Sharps Disposal 101

Due to their potential to transmit disease, it is important that anyone generating sharps be aware of the requirements for their proper disposal.

Improper disposal of medical sharps can cause needlestick injuries and spread infectious diseases, which is why generators need to understand the proper (and approved) methods for safe sharps disposal.  In addition to the general population, the improper disposal of sharps more directly affects solid waste and landfill employees.  Sharps can penetrate normal containers that are used for disposal including paper bags, plastic trash bags and thin plastic containers.  According to the CDC, there are approximately 385,000 needlesticks and other sharps-related injuries to hospital-based healthcare personnel each year. Understanding the basics of sharps disposal is the first step to preventing injury and risk of infection.

What is a sharp?

In the healthcare field, a sharp isn’t a single, solitary item.  “Sharps” is actually the medical term for a sharp-pointed object that can cut or puncture the skin, and this includes needles, syringes, lancets, auto-injectors, and connection needles.

Safety before disposal!

There are some basic principles of infection control when it comes to dealing with sharps, and it is imperative that administrators and managers take action to stay healthy, avoid contact with blood and body fluids as much as possible, limit the spread of blood and body fluid contamination, and make objects safe for use.

Implementing a sharps safety program is the best defense against sharps-related injury.  OSHA recommends that institutions look at their needle devices to determine safety and check how sharps are being handled and disposed of.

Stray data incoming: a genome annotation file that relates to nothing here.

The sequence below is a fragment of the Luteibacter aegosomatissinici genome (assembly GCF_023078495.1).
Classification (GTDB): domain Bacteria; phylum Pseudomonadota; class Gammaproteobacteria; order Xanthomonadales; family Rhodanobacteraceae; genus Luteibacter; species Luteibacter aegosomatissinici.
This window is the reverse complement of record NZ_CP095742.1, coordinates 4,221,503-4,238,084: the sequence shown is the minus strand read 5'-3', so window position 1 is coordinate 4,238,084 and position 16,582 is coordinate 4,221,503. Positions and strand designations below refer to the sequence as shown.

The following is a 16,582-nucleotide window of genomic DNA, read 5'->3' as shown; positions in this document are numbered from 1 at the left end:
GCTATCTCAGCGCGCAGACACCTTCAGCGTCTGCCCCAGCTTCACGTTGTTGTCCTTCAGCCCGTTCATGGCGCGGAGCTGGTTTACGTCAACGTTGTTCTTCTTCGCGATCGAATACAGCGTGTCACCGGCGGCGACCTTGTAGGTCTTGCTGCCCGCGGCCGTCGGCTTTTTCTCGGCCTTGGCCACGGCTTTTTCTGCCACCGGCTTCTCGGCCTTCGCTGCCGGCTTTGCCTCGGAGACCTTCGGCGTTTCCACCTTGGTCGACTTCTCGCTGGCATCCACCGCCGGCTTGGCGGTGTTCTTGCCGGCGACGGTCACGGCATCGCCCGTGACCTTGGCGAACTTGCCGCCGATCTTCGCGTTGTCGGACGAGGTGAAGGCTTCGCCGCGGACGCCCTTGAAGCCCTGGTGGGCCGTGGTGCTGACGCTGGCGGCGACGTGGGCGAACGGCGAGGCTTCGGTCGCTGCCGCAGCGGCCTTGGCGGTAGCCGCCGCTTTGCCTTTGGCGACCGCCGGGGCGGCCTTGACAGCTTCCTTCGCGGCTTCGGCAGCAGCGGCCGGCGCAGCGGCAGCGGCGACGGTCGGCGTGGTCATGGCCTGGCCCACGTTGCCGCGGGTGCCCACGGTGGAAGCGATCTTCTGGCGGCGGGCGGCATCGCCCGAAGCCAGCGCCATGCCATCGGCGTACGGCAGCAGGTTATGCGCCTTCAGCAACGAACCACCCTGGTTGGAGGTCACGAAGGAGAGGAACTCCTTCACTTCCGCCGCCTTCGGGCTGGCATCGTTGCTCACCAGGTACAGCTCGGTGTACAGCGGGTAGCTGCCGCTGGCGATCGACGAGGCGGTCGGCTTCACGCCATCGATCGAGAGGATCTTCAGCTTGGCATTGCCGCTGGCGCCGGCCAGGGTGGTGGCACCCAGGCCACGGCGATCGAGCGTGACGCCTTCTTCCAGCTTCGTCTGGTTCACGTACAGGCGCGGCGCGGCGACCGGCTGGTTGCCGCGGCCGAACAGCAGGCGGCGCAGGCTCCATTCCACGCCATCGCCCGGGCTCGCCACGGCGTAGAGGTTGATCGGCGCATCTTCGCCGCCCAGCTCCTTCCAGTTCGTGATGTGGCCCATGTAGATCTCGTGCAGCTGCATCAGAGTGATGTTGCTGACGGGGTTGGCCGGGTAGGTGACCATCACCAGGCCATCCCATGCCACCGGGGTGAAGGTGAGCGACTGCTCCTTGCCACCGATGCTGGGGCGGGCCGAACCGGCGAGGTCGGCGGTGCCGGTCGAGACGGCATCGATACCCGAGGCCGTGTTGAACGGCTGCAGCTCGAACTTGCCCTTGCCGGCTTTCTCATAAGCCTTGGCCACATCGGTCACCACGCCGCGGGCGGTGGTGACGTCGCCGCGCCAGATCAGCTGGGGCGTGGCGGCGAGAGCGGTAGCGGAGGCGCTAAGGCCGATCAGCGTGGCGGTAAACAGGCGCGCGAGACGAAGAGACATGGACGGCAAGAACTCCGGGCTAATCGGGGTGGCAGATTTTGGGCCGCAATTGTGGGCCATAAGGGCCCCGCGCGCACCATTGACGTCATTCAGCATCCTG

Disposing sharps safely.

Healthcare facilities should establish means for the safe handling and disposal of sharps devices before the beginning of a procedure involving any kind of sharp instrument.  Discard sharps items and complete needle and syringe units directly into sharps box immediately after use, and place sharps boxes at eye level and within arm’s reach.  These are all steps to take as dictated by the FDA, which states:

  • Used sharps can only be disposed of in a sharps container
  • Sharps containers may be purchased from supply companies, such as Red Bags
  • Sharps containers must be rigid, puncture-proof, and have lids that seal securely

The FDA also states that sharps containers must absolutely be discarded when reaching the fill line on the label, which is approximately ¾ full.  To avoid contamination and injury, containers should not be overfilled, this is especially important because if any sharps are protruding through the container or opening, this can cause serious injury.  

In some states, it is illegal to throw away medical sharps in household garbage, recycling, and compost bins.  Needles and other sharps must be placed in an approved sharps container and disposed of through an approved medical waste hauler.

Incidents involving the unintentional injury of healthcare workers with used needles or other sharp materials are the most important factor in the transmission of bloodborne viruses and other pathogens.  Ensure that your facility is up to date on the latest sharps disposal protocols and keep your staff and communities safe.

Want to learn more? Follow Red Bags’ blog to be up to date on the latest happenings in the medical waste industry.

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Sharps Disposal


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